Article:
Friday, January 9, 2015

Review of Let the Dead Lie by Malla Nunn (Washington Square Press, 2010)

It’s 1953 and in the aftermath of his last case, Emmanuel Cooper has been forced to resign as detective sergeant in the South African police force and he has been reclassified as ‘mixed race’ in the wake of new race laws.  He’s relocated to Durban and is now working in and around the docks whilst moonlighting for his ambitious ex-boss, Major van Niekerk, spying on corrupt officers.  Whilst patrolling the freight yards one night he discovers the body of a young white boy.  He knows he shouldn't get involved, but his old detective instincts kick in and he starts to investigate.  Shortly after his landlady and her maid are found murdered.  The local cops target the simplest explanation - that Cooper is responsible - and arrest him.  van Niekerk uses his political clout to set him free, but he’s only forty eight hours to clear his name and discover the real killer before he’s back in the frame.

Let the Dead Lie is the second book in Malla Nunn’s series set in 1950s South Africa.  The strength of the story is the characterisation, its historical contextualisation, and atmosphere and sense of place.  Emmanuel Cooper is an intriguing character, a kind of nowhere man that belongs to no community, but somehow manages to straddle both white and black worlds.  He is surrounded by other conflicted and flawed characters that are all well penned.  The tensions and shifting social and legal landscape of South Africa is vividly bought to life, especially the marginal spaces around the Durban docks.  Whilst the story is engaging and entertaining, I found the plotting and pacing a little tenuous in the first half, becoming more purposeful and sure in the second, turning into a real page turner as the political intrigue deepened and tension rose as Cooper’s deadline approached.  Moreover, the story concentrates on the first murder and it never really became clear to me why the second and third murders occur.  Overall, an interesting read and I’m looking forward to reading the third book in the series.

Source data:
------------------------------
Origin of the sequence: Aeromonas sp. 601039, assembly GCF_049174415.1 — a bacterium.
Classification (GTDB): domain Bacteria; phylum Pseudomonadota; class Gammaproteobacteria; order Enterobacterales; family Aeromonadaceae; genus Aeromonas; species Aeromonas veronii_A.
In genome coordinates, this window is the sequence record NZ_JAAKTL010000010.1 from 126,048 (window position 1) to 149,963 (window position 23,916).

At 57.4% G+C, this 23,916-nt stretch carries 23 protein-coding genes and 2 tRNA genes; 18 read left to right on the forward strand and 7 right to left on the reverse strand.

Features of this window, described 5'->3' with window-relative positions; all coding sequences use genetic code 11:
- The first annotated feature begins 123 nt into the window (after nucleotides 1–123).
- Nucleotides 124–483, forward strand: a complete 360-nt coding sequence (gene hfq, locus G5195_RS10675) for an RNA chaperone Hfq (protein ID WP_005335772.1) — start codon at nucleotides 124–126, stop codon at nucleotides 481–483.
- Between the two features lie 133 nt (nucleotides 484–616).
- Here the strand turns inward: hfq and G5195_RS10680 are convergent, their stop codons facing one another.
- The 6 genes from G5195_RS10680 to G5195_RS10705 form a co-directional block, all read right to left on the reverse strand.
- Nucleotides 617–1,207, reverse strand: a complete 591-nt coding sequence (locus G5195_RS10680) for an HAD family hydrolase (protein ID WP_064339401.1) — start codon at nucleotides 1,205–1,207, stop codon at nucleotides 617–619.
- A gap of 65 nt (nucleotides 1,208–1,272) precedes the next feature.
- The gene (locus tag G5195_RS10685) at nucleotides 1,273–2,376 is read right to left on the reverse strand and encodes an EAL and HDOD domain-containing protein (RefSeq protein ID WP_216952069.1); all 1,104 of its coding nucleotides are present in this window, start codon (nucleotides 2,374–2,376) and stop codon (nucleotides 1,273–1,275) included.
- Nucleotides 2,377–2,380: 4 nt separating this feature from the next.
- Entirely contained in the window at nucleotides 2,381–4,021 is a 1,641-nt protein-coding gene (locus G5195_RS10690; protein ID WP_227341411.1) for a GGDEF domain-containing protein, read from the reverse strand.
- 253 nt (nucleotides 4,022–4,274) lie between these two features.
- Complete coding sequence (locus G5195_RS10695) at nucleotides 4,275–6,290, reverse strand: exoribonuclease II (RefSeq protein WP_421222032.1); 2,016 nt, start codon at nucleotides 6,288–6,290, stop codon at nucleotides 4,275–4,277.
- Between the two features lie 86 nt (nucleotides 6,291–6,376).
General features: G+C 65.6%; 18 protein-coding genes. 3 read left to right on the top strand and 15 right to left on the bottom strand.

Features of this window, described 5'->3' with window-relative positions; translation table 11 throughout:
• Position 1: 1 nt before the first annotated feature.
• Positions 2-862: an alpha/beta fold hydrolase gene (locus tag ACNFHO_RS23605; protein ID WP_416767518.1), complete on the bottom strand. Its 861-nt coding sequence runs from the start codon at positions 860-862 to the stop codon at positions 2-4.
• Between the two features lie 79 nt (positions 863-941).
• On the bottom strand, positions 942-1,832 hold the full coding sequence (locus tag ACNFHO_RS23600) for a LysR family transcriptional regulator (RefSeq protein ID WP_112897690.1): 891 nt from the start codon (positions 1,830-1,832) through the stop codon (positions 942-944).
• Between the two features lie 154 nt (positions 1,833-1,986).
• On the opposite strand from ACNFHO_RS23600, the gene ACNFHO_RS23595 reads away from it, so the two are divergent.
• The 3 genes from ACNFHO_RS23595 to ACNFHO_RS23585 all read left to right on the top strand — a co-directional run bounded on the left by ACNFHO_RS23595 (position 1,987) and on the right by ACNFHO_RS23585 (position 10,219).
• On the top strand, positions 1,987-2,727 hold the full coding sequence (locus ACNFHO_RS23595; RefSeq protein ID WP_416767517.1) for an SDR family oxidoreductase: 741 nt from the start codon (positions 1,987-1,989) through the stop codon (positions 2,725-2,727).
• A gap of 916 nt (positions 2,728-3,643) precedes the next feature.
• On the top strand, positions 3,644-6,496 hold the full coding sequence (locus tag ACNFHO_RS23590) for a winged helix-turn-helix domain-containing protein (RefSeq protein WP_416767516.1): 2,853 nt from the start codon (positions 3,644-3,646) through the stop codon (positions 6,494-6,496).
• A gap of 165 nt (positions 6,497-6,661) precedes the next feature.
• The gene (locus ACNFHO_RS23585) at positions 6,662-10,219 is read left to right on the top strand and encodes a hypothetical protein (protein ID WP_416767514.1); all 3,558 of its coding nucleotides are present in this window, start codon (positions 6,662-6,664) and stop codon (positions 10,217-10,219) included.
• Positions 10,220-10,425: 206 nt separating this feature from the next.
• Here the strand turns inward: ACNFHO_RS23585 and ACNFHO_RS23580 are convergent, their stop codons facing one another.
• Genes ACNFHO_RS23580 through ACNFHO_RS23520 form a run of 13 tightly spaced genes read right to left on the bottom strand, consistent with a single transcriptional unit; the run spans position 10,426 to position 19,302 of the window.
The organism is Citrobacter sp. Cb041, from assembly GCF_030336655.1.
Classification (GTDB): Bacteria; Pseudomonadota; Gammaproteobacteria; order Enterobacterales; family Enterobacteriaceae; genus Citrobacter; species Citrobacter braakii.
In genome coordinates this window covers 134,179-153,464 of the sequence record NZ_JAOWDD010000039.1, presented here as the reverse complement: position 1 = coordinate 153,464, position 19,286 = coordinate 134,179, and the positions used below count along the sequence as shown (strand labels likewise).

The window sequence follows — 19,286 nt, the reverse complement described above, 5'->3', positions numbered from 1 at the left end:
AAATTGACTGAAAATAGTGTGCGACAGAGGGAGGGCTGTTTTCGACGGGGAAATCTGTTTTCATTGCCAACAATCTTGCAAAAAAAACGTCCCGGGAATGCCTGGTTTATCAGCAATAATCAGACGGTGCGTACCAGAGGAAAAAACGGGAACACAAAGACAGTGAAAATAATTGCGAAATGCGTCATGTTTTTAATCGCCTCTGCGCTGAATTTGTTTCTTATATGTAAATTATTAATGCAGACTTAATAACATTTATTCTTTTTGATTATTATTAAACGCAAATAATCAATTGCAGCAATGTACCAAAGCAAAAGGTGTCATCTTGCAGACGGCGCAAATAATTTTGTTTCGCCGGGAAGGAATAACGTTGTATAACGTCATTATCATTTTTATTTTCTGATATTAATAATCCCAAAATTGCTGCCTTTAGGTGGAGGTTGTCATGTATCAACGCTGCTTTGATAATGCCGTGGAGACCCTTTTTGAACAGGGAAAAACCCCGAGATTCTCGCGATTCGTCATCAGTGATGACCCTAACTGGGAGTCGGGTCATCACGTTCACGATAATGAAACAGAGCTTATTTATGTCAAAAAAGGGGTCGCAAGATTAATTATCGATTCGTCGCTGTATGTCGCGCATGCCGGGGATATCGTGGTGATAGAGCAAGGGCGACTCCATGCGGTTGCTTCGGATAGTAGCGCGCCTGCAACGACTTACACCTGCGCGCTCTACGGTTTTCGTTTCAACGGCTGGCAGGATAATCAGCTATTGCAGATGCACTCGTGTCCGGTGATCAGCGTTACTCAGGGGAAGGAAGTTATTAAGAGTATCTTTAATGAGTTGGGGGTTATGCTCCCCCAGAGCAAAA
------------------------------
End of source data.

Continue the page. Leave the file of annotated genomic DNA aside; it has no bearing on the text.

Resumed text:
1 comment:

Anonymous said...

Thank you for reminding me I've have A Beatifull Place to Die in my Kindle waiting TBR